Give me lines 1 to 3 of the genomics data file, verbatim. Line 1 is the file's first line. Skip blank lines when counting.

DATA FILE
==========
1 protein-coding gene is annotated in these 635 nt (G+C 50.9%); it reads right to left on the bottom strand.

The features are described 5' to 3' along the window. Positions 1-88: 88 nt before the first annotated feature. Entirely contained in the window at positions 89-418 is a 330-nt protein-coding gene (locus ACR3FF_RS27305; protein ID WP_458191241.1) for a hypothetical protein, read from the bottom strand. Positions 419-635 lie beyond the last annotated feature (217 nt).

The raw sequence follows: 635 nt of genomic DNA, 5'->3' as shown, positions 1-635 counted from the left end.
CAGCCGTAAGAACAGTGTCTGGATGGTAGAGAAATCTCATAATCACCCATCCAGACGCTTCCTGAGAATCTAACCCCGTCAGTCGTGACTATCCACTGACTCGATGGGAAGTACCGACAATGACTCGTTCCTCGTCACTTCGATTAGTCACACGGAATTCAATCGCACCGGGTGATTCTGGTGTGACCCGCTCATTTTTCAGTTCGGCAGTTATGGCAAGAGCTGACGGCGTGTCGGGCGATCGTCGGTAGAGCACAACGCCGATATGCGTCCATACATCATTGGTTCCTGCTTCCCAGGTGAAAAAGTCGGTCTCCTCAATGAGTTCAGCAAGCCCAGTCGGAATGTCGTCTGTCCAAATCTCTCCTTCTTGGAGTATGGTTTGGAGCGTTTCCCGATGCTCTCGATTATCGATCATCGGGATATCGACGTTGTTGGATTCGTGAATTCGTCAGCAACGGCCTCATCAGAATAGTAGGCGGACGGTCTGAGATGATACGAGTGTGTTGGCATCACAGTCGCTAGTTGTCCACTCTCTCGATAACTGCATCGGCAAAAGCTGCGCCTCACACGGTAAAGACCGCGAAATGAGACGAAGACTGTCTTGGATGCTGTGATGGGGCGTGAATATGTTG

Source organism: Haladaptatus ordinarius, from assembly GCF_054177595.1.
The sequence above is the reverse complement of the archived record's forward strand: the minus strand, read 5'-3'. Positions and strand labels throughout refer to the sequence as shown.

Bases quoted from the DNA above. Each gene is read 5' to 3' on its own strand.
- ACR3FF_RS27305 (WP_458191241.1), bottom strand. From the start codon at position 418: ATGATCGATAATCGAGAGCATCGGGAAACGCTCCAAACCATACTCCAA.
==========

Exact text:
1 protein-coding gene is annotated in these 635 nt (G+C 50.9%); it reads right to left on the bottom strand.

The features are described 5' to 3' along the window. Positions 1-88: 88 nt before the first annotated feature. Entirely contained in the window at positions 89-418 is a 330-nt protein-coding gene (locus ACR3FF_RS27305; protein ID WP_458191241.1) for a hypothetical protein, read from the bottom strand. Positions 419-635 lie beyond the last annotated feature (217 nt).

The raw sequence follows: 635 nt of genomic DNA, 5'->3' as shown, positions 1-635 counted from the left end.